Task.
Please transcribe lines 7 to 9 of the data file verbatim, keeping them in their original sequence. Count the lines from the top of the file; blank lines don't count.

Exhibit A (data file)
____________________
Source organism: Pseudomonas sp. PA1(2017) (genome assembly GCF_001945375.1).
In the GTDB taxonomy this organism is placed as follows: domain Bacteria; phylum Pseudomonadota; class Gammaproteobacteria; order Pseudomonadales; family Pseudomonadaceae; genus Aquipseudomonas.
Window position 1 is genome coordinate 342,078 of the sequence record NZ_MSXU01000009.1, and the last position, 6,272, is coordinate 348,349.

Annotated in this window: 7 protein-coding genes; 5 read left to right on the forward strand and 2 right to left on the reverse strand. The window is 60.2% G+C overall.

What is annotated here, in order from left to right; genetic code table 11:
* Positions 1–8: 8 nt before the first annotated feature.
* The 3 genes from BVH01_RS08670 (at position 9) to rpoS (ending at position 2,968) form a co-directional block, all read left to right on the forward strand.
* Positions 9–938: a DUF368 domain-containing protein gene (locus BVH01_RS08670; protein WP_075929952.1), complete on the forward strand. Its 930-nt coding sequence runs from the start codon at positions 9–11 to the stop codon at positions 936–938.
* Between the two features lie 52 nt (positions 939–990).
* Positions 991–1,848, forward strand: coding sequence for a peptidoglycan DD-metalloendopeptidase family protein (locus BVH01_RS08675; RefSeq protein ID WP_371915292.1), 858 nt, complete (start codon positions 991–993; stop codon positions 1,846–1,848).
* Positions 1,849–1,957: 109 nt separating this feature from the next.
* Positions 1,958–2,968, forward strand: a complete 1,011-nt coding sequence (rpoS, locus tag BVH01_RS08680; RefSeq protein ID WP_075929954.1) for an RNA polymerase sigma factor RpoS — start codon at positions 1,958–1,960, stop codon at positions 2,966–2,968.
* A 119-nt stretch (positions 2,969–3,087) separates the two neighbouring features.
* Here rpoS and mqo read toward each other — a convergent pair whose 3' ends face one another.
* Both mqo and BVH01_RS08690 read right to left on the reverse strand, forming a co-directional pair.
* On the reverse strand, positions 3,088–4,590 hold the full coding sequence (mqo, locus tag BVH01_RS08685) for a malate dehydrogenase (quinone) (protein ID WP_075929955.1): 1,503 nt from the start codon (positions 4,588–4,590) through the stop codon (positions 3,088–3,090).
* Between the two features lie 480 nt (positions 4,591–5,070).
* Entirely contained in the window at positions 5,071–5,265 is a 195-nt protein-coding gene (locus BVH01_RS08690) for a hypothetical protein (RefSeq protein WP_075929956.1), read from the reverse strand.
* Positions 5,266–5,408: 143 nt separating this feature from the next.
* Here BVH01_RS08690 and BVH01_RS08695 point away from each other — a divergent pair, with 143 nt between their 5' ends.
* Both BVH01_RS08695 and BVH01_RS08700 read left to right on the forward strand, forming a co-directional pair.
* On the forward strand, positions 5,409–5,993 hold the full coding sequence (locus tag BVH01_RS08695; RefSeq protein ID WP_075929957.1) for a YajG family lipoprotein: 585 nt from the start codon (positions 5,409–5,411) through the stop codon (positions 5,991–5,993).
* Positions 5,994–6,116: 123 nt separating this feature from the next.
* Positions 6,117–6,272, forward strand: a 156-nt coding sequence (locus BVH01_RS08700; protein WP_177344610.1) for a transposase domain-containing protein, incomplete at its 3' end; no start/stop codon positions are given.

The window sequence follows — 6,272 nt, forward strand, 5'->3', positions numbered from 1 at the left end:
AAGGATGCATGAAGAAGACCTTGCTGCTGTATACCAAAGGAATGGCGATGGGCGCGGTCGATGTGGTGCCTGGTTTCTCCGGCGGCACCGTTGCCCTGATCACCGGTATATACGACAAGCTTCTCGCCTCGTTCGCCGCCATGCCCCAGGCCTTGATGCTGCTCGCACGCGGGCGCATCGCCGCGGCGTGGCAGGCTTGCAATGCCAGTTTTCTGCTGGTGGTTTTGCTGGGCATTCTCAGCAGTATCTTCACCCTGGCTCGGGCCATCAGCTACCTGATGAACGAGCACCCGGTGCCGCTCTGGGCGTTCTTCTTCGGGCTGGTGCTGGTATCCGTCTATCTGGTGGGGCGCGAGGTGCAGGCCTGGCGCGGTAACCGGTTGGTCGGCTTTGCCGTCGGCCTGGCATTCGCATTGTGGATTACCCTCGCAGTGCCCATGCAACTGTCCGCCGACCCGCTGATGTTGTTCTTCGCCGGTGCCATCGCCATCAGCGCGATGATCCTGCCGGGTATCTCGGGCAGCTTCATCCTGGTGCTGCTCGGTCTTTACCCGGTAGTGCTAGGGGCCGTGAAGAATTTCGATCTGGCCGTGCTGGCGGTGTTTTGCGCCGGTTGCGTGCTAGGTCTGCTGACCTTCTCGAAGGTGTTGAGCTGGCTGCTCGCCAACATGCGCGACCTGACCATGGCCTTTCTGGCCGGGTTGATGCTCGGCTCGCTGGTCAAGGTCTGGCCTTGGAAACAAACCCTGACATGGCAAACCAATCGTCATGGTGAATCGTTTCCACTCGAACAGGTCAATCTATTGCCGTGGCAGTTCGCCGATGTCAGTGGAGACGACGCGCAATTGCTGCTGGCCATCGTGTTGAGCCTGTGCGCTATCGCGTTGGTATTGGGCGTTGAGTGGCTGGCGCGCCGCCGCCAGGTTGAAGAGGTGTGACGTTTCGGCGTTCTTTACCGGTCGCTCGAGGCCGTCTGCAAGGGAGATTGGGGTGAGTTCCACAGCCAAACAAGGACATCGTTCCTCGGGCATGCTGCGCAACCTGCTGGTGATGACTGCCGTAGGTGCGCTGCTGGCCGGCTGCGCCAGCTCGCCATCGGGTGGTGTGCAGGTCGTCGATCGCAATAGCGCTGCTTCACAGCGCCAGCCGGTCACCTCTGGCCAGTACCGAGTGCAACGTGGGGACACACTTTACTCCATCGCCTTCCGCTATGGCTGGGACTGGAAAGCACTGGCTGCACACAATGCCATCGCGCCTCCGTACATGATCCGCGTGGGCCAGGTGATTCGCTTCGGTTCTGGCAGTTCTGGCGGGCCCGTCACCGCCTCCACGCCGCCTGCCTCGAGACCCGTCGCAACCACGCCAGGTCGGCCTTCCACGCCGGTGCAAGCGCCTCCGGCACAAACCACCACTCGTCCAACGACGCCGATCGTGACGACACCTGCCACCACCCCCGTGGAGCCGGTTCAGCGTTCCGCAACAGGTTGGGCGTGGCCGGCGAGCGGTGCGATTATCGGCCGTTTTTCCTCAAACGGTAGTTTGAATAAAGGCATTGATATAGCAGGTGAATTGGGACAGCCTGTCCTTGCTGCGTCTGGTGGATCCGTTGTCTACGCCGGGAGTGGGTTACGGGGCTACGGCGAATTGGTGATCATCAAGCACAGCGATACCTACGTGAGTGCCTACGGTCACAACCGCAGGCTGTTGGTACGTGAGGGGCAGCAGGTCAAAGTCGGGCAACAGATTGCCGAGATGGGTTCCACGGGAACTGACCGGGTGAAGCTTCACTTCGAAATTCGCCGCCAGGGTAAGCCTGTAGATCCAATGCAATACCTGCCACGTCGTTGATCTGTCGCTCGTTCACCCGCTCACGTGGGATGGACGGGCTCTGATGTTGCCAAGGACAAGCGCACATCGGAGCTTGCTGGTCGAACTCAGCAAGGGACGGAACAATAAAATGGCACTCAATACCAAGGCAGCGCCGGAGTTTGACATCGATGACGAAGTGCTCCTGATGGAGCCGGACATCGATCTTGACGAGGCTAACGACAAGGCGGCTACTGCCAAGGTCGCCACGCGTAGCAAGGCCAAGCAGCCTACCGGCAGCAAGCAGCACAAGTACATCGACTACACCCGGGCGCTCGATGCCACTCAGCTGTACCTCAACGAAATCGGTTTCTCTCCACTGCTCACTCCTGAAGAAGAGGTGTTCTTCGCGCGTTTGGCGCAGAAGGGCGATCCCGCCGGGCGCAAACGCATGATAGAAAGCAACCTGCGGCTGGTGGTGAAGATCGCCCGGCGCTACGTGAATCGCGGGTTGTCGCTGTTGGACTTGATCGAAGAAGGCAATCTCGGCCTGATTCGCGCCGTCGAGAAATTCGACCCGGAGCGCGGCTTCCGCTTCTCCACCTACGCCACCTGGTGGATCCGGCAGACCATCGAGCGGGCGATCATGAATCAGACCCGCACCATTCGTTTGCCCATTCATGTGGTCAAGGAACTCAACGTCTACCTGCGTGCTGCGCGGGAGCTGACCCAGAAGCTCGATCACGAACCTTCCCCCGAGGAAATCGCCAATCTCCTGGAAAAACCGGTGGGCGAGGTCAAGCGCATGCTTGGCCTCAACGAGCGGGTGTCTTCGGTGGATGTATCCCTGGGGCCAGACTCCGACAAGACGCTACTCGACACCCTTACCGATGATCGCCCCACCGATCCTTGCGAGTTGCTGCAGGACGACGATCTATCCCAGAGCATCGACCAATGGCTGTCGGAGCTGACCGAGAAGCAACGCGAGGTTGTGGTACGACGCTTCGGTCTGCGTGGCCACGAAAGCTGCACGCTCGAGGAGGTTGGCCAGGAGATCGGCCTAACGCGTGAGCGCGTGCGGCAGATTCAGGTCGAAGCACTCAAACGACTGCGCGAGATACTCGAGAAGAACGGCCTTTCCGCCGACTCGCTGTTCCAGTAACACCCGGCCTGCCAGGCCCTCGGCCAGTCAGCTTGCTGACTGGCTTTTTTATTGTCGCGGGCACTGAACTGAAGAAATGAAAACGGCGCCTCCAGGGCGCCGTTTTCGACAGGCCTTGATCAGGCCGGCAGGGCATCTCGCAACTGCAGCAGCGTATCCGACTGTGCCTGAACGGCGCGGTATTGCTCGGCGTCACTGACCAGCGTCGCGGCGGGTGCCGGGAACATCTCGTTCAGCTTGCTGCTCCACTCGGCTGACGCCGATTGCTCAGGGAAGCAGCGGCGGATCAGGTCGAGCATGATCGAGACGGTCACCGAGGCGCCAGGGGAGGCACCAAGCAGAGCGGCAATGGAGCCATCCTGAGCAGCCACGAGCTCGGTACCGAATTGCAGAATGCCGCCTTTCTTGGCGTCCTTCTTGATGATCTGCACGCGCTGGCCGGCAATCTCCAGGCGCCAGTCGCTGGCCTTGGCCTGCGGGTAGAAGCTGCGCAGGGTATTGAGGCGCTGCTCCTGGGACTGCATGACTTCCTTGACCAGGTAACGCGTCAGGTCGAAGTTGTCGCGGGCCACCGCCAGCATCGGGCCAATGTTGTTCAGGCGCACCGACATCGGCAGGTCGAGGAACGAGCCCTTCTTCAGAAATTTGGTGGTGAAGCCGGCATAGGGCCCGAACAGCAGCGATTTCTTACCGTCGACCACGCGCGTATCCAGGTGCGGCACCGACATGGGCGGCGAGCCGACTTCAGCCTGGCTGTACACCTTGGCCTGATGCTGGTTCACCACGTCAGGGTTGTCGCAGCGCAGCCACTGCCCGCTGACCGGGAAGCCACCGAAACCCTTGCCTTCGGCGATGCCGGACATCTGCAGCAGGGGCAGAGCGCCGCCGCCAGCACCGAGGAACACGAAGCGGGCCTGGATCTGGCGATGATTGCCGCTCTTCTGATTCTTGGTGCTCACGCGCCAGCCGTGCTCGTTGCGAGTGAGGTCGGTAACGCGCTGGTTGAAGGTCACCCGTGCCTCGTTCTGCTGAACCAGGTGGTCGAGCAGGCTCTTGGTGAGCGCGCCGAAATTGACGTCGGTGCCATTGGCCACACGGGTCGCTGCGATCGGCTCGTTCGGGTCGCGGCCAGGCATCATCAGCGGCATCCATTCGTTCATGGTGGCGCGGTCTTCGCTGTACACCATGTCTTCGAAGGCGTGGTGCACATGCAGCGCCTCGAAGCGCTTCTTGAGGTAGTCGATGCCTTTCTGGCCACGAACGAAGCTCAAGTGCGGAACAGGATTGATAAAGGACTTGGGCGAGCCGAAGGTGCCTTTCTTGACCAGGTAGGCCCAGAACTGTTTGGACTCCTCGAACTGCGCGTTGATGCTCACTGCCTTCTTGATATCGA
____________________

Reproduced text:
* The 3 genes from BVH01_RS08670 (at position 9) to rpoS (ending at position 2,968) form a co-directional block, all read left to right on the forward strand.
* Positions 9–938: a DUF368 domain-containing protein gene (locus BVH01_RS08670; protein WP_075929952.1), complete on the forward strand. Its 930-nt coding sequence runs from the start codon at positions 9–11 to the stop codon at positions 936–938.
* Between the two features lie 52 nt (positions 939–990).